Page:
Advice On How To Avoid A Thanksgiving Emergency; Gobble Up Safety On Thanksgiving Day!

"Gobble Up Safety" poster by the USCPSC

WASHINGTON — For millions of people, Thanksgiving starts in the kitchen. Unfortunately, so do many safety risks, such as cooking fires. Emergency physicians offer a few health and safety tips to help you avoid a trip to the ER this holiday season.

Research from the National Fire Protection Association (NFPA) reveals that in 2017, on average, U.S. fire departments responded to a home fire every 88 seconds. And, Thanksgiving is the busiest day of the year for cooking fires.

“A few simple steps can ensure that you spend Thanksgiving with your family and loved ones, not in the emergency department,” said Vidor Friedman, MD, FACEP, president of ACEP. “Try to avoid doing too many things at once; burns, fires or lacerations happen when you lose concentration, get careless with hot liquids or oils, or try to slice things too quickly.”


  • Make sure you have smoke alarms installed near the kitchen, bedrooms and on each level of the home. Test batteries and make sure that the devices are fully operational.
  • Keep a fire extinguisher in your kitchen. Contact your local EMS department for tips on proper training and storage.
  • Avoid loose clothing or wearing anything that dangles while cooking.
  • Keep an eye on simmering pots as well as items baking in the oven.
  • Keep kids and pets away from cooking areas.
  • Clean cooking areas regularly. Grease build up is a health and safety hazard.
  • Double check when you are done cooking that you have turned off the stove, oven or any appliances.
Hand with a third degree burn after accident with oil during cooking. This picture was taken the day after the accident. The hand has been enclosed in a bag for 24 hours. The wound should be cleaned and lubricated with antibacteria cream.


  • Do not throw water on a grease fire. The safest and fastest way to extinguish a grease fire is to remove oxygen from the flame. The best ways to do that are to smother it with a lid, another pot or a blanket. If the fire is not severe, you can cover it with baking soda.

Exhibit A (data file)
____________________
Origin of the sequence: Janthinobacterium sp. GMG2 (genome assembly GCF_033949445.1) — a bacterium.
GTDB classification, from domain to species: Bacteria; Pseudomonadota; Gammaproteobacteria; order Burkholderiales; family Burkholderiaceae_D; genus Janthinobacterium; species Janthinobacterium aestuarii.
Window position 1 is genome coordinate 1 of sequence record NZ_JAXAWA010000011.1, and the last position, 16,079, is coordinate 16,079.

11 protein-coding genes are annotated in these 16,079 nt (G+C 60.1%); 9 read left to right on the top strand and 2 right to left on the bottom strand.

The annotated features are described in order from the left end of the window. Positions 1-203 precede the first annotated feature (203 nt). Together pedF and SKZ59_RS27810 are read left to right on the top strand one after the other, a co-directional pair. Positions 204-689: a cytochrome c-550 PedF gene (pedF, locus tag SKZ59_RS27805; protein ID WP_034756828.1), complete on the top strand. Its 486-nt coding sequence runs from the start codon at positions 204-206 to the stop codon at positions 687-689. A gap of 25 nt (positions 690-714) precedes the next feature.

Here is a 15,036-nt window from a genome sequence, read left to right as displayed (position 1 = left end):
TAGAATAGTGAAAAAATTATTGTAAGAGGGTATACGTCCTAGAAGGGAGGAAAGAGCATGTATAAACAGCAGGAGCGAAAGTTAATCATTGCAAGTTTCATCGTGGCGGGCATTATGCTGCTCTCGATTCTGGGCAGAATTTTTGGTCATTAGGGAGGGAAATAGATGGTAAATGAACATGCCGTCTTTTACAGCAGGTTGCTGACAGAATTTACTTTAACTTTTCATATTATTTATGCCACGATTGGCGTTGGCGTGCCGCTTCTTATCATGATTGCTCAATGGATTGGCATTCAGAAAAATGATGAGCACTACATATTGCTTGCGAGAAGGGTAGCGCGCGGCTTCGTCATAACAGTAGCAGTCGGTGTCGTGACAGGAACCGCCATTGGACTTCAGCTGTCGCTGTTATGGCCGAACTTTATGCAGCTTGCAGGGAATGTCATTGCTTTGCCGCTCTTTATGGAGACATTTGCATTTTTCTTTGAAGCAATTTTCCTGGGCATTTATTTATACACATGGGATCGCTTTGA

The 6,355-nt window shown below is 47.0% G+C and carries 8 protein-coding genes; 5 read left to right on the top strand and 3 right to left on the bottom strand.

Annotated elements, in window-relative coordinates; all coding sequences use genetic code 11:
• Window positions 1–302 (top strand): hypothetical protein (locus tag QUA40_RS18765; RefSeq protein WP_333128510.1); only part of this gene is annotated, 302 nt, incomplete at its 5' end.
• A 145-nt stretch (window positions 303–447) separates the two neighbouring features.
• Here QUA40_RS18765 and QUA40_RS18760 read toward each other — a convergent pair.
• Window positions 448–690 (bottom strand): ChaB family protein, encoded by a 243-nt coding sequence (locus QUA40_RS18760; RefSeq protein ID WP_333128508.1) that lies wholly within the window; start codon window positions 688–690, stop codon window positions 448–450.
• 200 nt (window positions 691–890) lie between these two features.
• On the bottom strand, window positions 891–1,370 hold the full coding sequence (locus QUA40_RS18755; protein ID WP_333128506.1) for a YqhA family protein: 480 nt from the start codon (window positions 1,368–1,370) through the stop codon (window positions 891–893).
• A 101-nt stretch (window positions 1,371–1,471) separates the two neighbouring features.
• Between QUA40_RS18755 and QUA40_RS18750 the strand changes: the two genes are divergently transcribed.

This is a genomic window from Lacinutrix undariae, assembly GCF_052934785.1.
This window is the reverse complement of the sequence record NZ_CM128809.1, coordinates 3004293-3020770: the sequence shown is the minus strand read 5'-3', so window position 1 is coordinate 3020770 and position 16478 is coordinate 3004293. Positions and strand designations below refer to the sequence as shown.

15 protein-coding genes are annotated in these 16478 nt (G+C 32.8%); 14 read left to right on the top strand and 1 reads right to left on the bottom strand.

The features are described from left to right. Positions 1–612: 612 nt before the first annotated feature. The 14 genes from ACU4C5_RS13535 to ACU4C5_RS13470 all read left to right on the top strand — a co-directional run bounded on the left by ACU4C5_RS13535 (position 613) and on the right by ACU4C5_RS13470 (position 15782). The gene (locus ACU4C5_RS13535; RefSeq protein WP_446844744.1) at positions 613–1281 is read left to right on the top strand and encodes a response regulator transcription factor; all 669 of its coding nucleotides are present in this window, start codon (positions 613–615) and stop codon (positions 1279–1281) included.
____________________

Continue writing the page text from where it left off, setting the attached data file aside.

• Do not put a frozen turkey in the oven. Thaw and dry it first.
  • Never deep fry a frozen turkey, it should be completely thawed out first. And, frying a turkey should be done outside on a flat, non-flammable structure.

Other steps you can take to ensure a safe Thanksgiving feast include:

  • Wash your hands thoroughly when handling uncooked meat and keep it separate from other foods.
  • Sanitize any surface that touches raw food. The Centers for Disease Control and Prevention (CDC) recommends that oven temperatures should be no lower than 325 degrees.
  • If you have allergies and you did not cook the meal yourself, remember to ask about the ingredients and how food was prepared. Refrigerate all leftovers within 2 hours.
  • Pace yourself when a big meal is involved, whether you are preparing, eating or cleaning up afterward. Chew slowly and carefully to avoid choking. Cut food into small pieces and make sure children are sitting calmly while eating.
  • If food gets stuck, don’t panic. Relax and take a drink of water. If you can’t breathe, bang on something, or do anything you can to get attention and get help. Have somebody call 911 while somebody else, preferably a person who is trained in emergency first aid such as the Heimlich maneuver, tries to dislodge the food.
  • If your gathering includes alcoholic beverages, drink in moderation. And of course, do not drink and drive.

More health and safety tips can be found at

ACEP is the national medical specialty society representing emergency medicine. ACEP is committed to advancing emergency care through continuing education, research and public education. Headquartered in Dallas, Texas, ACEP has 53 chapters representing each state, as well as Puerto Rico and the District of Columbia. A Government Services Chapter represents emergency physicians employed by military branches and other government agencies.